2. If you are in a mobile home, try to get to a sounder structure. If there is no time, go to the center of your mobile home and protect yourself as best as possible.
3. If you are in a public setting (such as a mall, sporting event, school) listen to the people in charge as they have a plan of action designed to keep everyone safe
4. If you are in a car, try to get to a building as quickly as possible in a direction away from the tornado. NEVER PARK OR HIDE UNDER A BRIDGE OVERPASS. If you cannot safely outrun a tornado, or you are stuck in traffic, get out of your vehicle and get as far from the roadway as possible. Lie flat in a low spot until the tornado has passed. It is important not to stay in your vehicle since the violent winds can easily pick cars up and disperse them.
5. If you are outside (golfing, plowing) and are too far from a building, then the best course of action is to lie in a low ditch.
6. Tornadoes can form over water as well, and when they do they are called waterspouts. In this case, try to get to land while moving in the opposite direction of the waterspout. Once on land, look for an appropriate shelter.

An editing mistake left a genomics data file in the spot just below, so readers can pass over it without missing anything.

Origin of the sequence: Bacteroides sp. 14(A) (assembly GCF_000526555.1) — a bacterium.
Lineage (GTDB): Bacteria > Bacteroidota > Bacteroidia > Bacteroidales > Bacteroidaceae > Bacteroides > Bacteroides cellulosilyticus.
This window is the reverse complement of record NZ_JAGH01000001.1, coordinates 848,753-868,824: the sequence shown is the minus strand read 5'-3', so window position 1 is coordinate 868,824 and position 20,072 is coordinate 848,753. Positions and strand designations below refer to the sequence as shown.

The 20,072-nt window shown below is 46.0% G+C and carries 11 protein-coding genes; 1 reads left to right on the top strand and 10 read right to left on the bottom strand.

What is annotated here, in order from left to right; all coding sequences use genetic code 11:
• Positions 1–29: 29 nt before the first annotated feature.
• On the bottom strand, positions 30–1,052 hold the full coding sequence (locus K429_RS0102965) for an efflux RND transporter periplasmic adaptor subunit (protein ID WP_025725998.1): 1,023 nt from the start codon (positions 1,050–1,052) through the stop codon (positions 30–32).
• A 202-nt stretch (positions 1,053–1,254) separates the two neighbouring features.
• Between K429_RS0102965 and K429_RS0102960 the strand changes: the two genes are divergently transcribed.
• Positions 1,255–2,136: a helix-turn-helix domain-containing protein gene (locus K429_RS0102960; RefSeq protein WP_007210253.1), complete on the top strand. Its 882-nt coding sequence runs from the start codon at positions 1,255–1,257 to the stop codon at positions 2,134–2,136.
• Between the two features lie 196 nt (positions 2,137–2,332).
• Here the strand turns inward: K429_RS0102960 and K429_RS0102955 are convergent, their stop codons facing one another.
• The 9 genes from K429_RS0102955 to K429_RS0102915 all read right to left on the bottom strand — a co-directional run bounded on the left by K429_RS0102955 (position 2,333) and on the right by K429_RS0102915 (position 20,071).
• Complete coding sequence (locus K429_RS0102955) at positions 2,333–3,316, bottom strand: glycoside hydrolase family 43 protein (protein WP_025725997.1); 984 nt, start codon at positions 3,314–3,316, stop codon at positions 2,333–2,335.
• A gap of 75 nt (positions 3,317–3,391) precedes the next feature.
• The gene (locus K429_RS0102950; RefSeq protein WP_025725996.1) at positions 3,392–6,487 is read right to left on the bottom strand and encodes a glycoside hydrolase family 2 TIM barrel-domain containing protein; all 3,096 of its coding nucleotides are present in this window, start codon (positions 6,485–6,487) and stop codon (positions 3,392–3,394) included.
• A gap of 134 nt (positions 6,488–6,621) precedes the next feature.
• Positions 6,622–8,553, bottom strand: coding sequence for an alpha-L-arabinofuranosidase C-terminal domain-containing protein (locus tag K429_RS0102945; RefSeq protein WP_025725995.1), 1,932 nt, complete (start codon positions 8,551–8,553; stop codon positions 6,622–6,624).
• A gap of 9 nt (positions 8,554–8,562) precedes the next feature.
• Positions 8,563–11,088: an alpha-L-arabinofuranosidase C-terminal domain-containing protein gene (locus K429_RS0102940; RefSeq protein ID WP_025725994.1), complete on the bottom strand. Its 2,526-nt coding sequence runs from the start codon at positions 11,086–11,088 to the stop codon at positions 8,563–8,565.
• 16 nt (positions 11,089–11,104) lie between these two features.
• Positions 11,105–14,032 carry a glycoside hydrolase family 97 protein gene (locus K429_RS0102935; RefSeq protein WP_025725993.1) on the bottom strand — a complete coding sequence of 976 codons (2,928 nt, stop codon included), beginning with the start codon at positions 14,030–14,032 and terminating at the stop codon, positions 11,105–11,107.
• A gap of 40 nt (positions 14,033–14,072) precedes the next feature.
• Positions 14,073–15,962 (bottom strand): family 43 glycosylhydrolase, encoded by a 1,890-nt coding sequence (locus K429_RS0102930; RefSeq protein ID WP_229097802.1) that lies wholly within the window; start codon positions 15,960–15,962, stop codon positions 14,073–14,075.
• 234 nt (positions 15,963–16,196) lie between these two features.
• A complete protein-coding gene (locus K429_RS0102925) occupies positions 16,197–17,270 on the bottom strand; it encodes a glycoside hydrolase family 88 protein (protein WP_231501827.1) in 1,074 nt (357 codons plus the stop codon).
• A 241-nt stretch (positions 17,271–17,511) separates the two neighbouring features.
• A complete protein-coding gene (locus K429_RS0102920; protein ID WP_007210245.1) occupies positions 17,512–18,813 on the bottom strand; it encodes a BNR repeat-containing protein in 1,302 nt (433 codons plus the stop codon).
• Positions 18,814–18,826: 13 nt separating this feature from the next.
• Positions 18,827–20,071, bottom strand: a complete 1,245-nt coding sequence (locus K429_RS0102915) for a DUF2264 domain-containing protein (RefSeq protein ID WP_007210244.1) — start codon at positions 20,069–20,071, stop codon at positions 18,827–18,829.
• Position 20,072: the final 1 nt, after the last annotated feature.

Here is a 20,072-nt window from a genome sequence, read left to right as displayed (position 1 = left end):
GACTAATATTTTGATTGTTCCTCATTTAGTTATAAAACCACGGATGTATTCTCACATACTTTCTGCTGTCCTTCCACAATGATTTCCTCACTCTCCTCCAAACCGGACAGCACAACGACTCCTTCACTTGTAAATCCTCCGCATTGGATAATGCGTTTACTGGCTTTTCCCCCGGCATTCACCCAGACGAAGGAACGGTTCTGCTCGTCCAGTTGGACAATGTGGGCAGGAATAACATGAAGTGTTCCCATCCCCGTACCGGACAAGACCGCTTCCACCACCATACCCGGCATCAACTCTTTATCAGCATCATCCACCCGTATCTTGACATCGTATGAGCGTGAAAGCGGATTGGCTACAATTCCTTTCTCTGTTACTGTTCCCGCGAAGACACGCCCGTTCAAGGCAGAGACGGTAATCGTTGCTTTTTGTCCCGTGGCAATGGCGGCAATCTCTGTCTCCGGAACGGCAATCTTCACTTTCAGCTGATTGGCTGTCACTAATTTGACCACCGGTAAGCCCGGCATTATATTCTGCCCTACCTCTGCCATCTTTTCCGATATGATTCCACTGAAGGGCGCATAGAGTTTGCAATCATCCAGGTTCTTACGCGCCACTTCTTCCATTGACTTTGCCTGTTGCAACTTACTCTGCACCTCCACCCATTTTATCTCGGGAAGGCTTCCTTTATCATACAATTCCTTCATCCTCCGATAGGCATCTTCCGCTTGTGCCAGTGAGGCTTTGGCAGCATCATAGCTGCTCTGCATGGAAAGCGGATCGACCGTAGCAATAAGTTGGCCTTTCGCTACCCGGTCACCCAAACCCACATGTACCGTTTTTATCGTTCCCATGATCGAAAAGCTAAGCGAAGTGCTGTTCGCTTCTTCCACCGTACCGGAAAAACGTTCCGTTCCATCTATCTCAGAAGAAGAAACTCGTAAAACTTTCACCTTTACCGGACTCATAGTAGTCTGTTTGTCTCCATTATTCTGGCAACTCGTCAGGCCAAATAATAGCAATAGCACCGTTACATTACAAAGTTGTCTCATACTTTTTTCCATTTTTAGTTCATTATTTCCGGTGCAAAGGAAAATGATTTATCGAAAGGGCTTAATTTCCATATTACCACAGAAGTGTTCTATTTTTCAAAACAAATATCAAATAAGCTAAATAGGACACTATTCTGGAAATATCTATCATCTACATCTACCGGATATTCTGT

After the tornado has passed, it is important to try to remain calm. People may require medical assistance. Be aware of downed power lines, broken gas pipes, and unsound structures.

Tornado Resource Links

FAQ About Tornadoes – Storm Prediction Center
Tornado Facts – Tornado Project Online
Tornado Tips and Recovery – Purdue University Extension
Tornado/Storm Recovery – University of Missouri Extension
Tornado Preparedness and Response – CDC

Additional Resources

nowCOAST is a web mapping web page providing links to thousands of real-time coastal observations and NOAA forecasts of interest to the marine community. The web page serves as a “one-stop shopping” web site to real-time coastal information from a variety of Internet sites both within and outside of NOAA. nowCOAST is designed to be a planning aid to assist recreational and commercial mariners, coastal managers, HAZMAT responders, computer modelers, and marine educators to discover and display real-time information for their particular needs and geographic area of interest.
The page can be accessed by going here.

The NOAAWatch Web site is a web site offering information about ongoing environmental events, and explains the role of NOAA in prediction, monitoring, and recovery from environmental hazards. It provides public access to current information on a number of environmental threats ranging from oil spills, to hurricanes and tsunamis, to space weather.

The page can be accessed by going here.
NWS/SPC’s Severe Weather Information
Tom Priddy, EDEN POC for the University of Kentucky, has made available nationwide severe weather Web pages. By organizing information from the National Weather Service and the Storm Prediction Center, Priddy has made it possible for you to easily access real time severe weather information for your state.
The page can be accessed by going here.